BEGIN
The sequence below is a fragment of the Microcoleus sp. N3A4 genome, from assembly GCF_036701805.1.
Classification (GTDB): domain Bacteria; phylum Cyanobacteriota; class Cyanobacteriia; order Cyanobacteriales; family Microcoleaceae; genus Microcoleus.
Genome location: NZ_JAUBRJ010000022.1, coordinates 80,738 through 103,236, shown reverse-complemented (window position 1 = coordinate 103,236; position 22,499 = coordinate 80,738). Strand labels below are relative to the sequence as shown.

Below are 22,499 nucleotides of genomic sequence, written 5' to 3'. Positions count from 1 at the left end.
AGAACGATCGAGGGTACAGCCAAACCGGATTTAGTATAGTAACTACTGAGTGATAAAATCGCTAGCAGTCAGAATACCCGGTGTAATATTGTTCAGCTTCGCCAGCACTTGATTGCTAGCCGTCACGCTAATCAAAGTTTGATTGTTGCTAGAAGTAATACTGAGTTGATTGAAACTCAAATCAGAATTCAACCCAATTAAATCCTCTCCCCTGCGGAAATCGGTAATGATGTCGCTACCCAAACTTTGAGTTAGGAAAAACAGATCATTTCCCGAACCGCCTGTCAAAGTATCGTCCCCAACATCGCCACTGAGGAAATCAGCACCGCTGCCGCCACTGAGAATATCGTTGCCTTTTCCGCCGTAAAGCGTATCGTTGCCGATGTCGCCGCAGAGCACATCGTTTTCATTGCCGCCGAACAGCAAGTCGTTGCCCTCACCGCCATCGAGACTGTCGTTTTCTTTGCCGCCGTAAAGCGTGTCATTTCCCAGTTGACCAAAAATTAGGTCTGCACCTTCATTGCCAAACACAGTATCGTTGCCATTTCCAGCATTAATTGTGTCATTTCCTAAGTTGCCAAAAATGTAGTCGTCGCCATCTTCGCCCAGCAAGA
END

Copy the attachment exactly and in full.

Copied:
The sequence below is a fragment of the Microcoleus sp. N3A4 genome, from assembly GCF_036701805.1.
Classification (GTDB): domain Bacteria; phylum Cyanobacteriota; class Cyanobacteriia; order Cyanobacteriales; family Microcoleaceae; genus Microcoleus.
Genome location: NZ_JAUBRJ010000022.1, coordinates 80,738 through 103,236, shown reverse-complemented (window position 1 = coordinate 103,236; position 22,499 = coordinate 80,738). Strand labels below are relative to the sequence as shown.

Below are 22,499 nucleotides of genomic sequence, written 5' to 3'. Positions count from 1 at the left end.
AGAACGATCGAGGGTACAGCCAAACCGGATTTAGTATAGTAACTACTGAGTGATAAAATCGCTAGCAGTCAGAATACCCGGTGTAATATTGTTCAGCTTCGCCAGCACTTGATTGCTAGCCGTCACGCTAATCAAAGTTTGATTGTTGCTAGAAGTAATACTGAGTTGATTGAAACTCAAATCAGAATTCAACCCAATTAAATCCTCTCCCCTGCGGAAATCGGTAATGATGTCGCTACCCAAACTTTGAGTTAGGAAAAACAGATCATTTCCCGAACCGCCTGTCAAAGTATCGTCCCCAACATCGCCACTGAGGAAATCAGCACCGCTGCCGCCACTGAGAATATCGTTGCCTTTTCCGCCGTAAAGCGTATCGTTGCCGATGTCGCCGCAGAGCACATCGTTTTCATTGCCGCCGAACAGCAAGTCGTTGCCCTCACCGCCATCGAGACTGTCGTTTTCTTTGCCGCCGTAAAGCGTGTCATTTCCCAGTTGACCAAAAATTAGGTCTGCACCTTCATTGCCAAACACAGTATCGTTGCCATTTCCAGCATTAATTGTGTCATTTCCTAAGTTGCCAAAAATGTAGTCGTCGCCATCTTCGCCCAGCAAGA